Mortgage rates finally caught a break, moving just slightly lower for only the second time this month. For some, the drop in rates may be too little too late as it still doesn't put much of a dent in the losses suffered in May. Best-execution for Conventional, 30yr Fixed Loans is still between 3.625% and 3.75%, and we noted a few lenders who were priced significantly worse than yesterday despite the majority being moderately improved.
The leading candidate for the root cause of all the recent volatility is the general disposition of the Fed toward QE3, the "quantitative easing" programs responsible for the Fed's large-scale asset purchases. To a large, but unknown extent, QE3 is one factor keeping mortgage rates low because it makes for massive, guaranteed buying demand for mortgage-backed-securities. Extra demand raises prices, and higher prices in MBS allow for lower mortgage rates. Analysts have estimated the effects of QE3 to be anywhere from .5 to 1.0% for mortgage rates.
While it's impossible to know for sure, it's certain that rates would be higher without QE3. The "general disposition" mentioned above, refers to whether or not the Fed will soon begin curtailing the dollar amount of QE3 purchases. There's also uncertainty as to whether or not that would begin in MBS or Treasuries, but decreasing purchases in either would still have a negative effect on mortgage rates. That said, some level of decrease or "tapering" as it's most frequently referred to has probably been "priced in" to rate levels over the past few weeks.
Markets are waiting to see if Bernanke (who speaks in front of the Joint Economic Committee in the morning) or the Minutes from the last FOMC Meeting (released at 2pm in the afternoon) will offer any additional insights as to when and how such tapering might take shape. In general, the shorter the time horizon and the bigger the decrease, the worse it would be for rates. We probably haven't seen rates go quite as high as the worst case scenario would warrant, but there's also plenty of room for rates to bounce back if there's less serious talk of tapering in tomorrow's events. Just like the last instance of a positive day for rates, we can't draw any conclusions about a "bounce," but it's definitely on the table as an equal possibility in the short term depending on how tomorrow goes.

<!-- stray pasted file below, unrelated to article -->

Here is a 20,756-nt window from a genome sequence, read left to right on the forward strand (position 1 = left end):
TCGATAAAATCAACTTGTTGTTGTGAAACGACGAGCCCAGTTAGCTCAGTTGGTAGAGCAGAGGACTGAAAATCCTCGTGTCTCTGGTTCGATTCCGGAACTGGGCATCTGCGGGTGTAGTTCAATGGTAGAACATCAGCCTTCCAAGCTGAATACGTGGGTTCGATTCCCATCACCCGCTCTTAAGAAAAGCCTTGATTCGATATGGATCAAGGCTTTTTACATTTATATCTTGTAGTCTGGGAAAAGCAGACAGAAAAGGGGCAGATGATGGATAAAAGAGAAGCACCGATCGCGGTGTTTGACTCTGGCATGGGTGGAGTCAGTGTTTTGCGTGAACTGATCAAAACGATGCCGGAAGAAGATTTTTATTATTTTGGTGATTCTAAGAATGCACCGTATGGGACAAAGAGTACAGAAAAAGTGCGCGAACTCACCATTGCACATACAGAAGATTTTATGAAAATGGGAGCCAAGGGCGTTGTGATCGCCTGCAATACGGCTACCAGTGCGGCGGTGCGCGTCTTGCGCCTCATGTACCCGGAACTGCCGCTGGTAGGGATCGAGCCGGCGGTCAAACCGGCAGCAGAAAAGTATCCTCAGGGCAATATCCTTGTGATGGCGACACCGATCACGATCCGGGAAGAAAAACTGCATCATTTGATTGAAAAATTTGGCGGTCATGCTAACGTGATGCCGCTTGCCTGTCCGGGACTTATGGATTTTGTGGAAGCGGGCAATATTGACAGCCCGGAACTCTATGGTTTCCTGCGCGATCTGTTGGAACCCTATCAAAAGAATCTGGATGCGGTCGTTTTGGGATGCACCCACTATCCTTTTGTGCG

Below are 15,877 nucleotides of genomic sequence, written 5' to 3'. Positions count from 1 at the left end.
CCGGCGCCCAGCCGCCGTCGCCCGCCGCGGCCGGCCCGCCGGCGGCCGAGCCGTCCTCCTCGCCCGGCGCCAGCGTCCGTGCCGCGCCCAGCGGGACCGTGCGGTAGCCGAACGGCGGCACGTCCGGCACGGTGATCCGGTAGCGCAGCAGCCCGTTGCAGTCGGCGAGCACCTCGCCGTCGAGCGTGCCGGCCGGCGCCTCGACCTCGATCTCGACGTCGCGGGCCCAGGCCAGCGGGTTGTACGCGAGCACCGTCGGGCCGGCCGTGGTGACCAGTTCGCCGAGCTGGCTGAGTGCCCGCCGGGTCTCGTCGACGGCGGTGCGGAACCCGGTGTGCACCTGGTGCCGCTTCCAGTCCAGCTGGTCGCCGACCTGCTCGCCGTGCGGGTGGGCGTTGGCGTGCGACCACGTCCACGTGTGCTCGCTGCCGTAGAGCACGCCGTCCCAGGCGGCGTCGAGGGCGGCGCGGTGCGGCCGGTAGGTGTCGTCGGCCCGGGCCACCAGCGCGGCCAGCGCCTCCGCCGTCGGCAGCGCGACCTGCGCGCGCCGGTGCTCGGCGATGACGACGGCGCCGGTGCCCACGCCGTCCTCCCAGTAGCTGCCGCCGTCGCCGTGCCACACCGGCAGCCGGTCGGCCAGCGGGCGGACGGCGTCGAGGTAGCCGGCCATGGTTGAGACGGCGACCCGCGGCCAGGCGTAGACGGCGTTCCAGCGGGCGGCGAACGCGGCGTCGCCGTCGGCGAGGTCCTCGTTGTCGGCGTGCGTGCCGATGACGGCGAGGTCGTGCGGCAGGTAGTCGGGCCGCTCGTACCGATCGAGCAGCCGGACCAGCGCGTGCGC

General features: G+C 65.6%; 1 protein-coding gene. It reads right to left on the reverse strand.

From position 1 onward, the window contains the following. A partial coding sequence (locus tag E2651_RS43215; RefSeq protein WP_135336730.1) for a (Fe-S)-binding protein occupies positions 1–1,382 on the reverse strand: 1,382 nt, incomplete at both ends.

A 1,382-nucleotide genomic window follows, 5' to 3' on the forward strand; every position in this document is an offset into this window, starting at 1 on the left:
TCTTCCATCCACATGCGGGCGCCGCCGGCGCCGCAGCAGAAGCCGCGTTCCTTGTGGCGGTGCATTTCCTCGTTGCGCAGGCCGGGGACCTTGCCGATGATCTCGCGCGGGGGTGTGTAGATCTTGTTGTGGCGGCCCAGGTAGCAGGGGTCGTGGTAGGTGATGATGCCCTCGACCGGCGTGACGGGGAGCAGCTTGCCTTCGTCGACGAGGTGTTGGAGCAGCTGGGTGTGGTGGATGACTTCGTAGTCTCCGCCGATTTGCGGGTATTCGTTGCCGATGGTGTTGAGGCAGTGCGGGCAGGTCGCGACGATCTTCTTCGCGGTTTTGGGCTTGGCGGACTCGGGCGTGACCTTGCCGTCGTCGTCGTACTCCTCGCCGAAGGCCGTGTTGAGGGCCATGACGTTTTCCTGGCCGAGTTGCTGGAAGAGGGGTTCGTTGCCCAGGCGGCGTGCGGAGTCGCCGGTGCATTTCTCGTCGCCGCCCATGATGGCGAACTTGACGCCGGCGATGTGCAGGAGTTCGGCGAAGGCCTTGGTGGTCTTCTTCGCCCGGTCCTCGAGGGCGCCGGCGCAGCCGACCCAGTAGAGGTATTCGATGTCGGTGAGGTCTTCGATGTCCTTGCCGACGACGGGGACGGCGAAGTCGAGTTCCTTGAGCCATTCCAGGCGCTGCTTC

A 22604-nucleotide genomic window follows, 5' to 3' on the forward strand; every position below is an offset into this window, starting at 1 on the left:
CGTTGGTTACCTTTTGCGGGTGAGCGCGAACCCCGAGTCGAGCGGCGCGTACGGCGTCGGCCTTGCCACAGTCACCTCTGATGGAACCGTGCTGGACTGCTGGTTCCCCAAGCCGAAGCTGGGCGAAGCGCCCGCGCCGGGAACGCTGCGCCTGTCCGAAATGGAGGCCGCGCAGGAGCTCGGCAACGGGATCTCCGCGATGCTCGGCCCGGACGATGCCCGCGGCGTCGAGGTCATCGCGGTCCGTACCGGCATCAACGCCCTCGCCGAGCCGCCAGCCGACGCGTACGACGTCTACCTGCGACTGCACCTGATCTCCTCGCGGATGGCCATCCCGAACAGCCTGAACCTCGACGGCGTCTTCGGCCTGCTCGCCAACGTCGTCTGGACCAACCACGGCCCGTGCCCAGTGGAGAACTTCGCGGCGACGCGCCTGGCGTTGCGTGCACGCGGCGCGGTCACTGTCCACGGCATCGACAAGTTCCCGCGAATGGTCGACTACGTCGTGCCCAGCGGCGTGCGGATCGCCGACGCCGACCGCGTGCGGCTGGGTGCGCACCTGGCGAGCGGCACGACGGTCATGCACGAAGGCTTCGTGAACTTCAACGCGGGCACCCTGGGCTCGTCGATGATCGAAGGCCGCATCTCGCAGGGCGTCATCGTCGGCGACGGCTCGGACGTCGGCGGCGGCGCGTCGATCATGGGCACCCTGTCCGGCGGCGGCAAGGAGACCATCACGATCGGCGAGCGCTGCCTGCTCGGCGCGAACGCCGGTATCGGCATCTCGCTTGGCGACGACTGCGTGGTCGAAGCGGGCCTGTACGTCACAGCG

Loan Originator Perspectives
"Finally caught an up day in MBS markets today as Fed speak stoked investor hopes for continued Fed easing. As pronounced and decisive as today's move (+12/32 as of press time) is, it's important to note we have just recaptured yesterday's opening levels. At least the down trend is off the table for now; borrowers and loan officers can breath a short sigh of relief. Still prefer to lock early in the loan process, don't want to gamble much in this market." -Ted Rood, Senior Originator, Wintrust Mortgage
"Would be great if this was a turning point and we were heading lower in rates, but based on the recent moves I have a hard time believing this is nothing more than a headfake. Though FED members have been helping the last couple days with their chatter so maybe they have a feed to MBSLive. Still favor locking until we see 2 positive days in a row and even then floating is for the brave." -Mike Owens, Partner, Horizon Financial Inc.
"The day-to-day volatility continues this week. The two day MBS chart for this week looks like a Six Flags roller coaster, and rates are racing up and down accordingly. This is likely to continue through tomorrow when the FOMC minutes from May 1 are released. The best approach in this kind of volatility for rate shoppers is to set a realistic rate target with your lender, and lock when your target is available." -Julian Hebron, Branch Manager, RPM Mortgage
Today's Best-Execution Rates
- 30YR FIXED - 3.625%, (3.75% not far from sharing the best-execution space)
- FHA/VA - 3.25% (varies more between lenders than conventional 30yr Fixed)
- 15 YEAR FIXED - 2.75-2.875%
- 5 YEAR ARMS - 2.625-3.25% depending on the lender
Ongoing Lock/Float Considerations
- After rising consistently from all-time lows in September and October 2012, rates challenged the long term trend higher, but failed to sustain a breakout
- EU and domestic economic data remain relevant to mortgage rates, but uncertainty over the Fed's bond-buying plans through the rest of the year is causing volatility
- The further we've progressed into 2013, the faster the swings have become
- (As always, please keep in mind that our talk of Best-Execution always pertains to a completely ideal scenario. There can be all sorts of reasons that your quoted rate would not be the same as our average rates, and in those cases, assuming you're following along on a day to day basis, simply use the Best-Ex levels we quote as a baseline to track potential movement in your quoted rate).